Many marines and sailors were previously forced out of the military because of their sexuality. Now, the Navy Department officials are urging those who were forced out to step forward and appeal their discharge. The step is to correct a historical wrongdoing and to ensure benefits for all such troops.
The Board for Correction of Naval Records can restore or update various records. This includes counseling letters to detachments for cause. However, in the recent years, they have been compelling veterans who were separated from their services under gay ban, to step forward and get their discharges upgraded.
While addressing the Pentagon in June, during an event for Bisexual, Gay, Lesbian and Transgender, Navy Secretary Ray Mabus said “If you were discharged under ‘Don’t ask, don’t tell,’ come in. The Board of Corrections for Naval Records will take a look at changing that discharge characterization … If you have colleagues that were discharged under that, ask them to come in — if it’s under the regulations, get that discharge characterization changed.”
The Navy has granted 123 discharge upgrades to 123 requests out of a total of 413 since 2011, according to the Defense Department. This also includes relief from both the Navy Discharge Review Board and BCNR. Note that more than 4,300 and 1,300 Marines and sailors were discharged during DADT, from 1993 to 2011, according to the Statistics shared by the Navy Department.
The BCNR’s executive director was of the view that the NDRB should be the first stop because this way the process will get two reviews. If the case is still rejected, BCNR will be the next step.
According to Scott Thompson, said in an interview in May at the Pentagon, “In the case of ‘Don’t ask, don’t tell,’ as the department has recognized a change in societal norms, and we recognize that where the discharge was based only on homosexuality that it would be appropriate to consider a higher discharge.” Scott’s organization’s mission to correct all those errors and injustices that were conducted.
Note that those who have won their cases have been granted access to veteran education and health benefits, he added. Moreover, it should be noted that BCNR is considering requests to upgrade discharges including dishonorable as well. However, Scott added the most of the sexuality related issues were under honorable conditions. This way, most veterans are entitled to all or most of the benefits.
In addition, the easiest of all the cases are of those veterans who were discharged simply for being gay. If there were any chances of misconduct into play then the case is a bit more complicated. Most of the sailors and Marines discharged between 1993 and 2011 were fully honorable and under general honorable conditions. Approximately, 54 percent sailors and 46 percent Marines were fully honorable.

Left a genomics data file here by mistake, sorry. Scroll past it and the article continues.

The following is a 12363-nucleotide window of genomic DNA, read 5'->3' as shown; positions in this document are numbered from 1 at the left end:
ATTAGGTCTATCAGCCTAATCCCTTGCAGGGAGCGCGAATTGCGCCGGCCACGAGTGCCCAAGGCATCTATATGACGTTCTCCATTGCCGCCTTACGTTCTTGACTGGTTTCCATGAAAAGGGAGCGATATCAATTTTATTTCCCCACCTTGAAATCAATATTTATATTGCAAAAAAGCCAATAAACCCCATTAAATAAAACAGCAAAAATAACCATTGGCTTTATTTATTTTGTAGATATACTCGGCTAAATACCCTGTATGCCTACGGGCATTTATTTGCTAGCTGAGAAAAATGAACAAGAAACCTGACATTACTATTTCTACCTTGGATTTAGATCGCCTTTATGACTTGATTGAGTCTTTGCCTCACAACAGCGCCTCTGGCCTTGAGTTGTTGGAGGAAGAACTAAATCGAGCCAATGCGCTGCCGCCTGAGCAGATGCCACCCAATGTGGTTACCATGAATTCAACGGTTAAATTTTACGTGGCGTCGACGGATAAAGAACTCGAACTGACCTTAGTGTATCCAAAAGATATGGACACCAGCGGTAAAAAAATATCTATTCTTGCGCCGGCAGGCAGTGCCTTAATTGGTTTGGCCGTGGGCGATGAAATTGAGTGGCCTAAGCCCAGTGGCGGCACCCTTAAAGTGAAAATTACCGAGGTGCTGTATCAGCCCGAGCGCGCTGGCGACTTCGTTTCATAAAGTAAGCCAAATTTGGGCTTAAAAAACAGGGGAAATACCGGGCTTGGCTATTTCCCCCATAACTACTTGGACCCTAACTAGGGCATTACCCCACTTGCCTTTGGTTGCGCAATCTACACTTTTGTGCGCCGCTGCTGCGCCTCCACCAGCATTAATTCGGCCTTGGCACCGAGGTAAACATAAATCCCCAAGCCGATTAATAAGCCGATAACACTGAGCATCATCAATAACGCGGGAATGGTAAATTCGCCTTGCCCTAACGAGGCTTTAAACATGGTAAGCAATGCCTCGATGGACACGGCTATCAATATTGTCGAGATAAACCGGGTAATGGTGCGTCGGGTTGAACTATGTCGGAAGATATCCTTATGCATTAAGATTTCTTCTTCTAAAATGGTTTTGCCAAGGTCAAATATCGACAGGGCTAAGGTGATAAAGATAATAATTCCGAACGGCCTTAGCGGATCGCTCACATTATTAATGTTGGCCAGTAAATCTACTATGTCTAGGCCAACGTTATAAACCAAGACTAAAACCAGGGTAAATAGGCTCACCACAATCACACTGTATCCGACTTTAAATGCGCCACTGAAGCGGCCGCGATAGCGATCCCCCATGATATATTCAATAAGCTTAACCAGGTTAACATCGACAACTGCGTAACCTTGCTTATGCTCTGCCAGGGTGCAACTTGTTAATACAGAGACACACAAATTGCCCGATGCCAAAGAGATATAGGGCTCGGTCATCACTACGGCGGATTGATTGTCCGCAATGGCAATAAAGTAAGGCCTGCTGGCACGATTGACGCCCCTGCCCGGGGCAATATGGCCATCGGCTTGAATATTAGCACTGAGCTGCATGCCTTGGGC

Nevertheless, in a complicated case such as where the person was discharged for homosexuality or fraternization, the case becomes more work but it is still worth pursuing, according to Thompson.
“They should absolutely apply,” he added. “They just need to explain the circumstances that led to the fraternization, or if they contend it wasn’t a valid claim. It’s important to put it into context.”
Note that a lot of veteran organizations have been advocating for service members fired because of their sexuality. After the cancellation of DADT, these organization have worked day and night to upgrade the DoD records.
According to Matt Thor, the Executive Director of the Military LGBT advocacy group Outserve-SLDN, in a statement, “We value the open communication and dialogue with the boards of corrections and strongly feel that the increase in our relationships will help to both encourage individuals to apply for their upgrades and understand the process. The boards have made a very concerted effort to address LGBT service members in their processes; we applaud them for those efforts and look forward to our continued working relationship with them.”
How to Get Justice?
In order to get justice, the first step for veterans is to determine whether they should start with the NDRB or an active duty panel, which works cases that are less than 15 years old. It is recommended to start with the latter. According to Thompson, this way, the veteran gets two chances of getting the case to be reviewed by two separate departments before taking the case to the BCNR’s. Once the decision is made by the BCNR, it is final.
For cases that are older than 15 years, the appeal process will usually being at BCNR’s official website. You will simply star the application to have the case reviewed.
Mervil Dwork, who was fired because of the same issues, told a newspaper about his experience of being jailed and fired, “It meant an awful lot to me because I know I never did anything disgraceful or dishonest.”
Moreover, according to Thompson, the person sending in the case should add as much paperwork possible to make it easier for the department to go through the case. Paperwork can include service records, evaluations, medical diagnoses, investigations and awards.
After the application is submitted, one of the 16 examiners by BCNR will pull an official service record from the Navy Personnel Command to review the applicant’s records. This examiner will then prepare a brief for a panel of three senior Navy Department civilian to discuss the case. This panel meets once a month to hear the case.
Note that is usually takes around a year on an average to close one case. According to Thompson, there is a lot of backlog that needs to be cleared out. However, the recent changes in boosting the manpower by 13 percent and allowing email applications for the victims might just boost things in the right direction.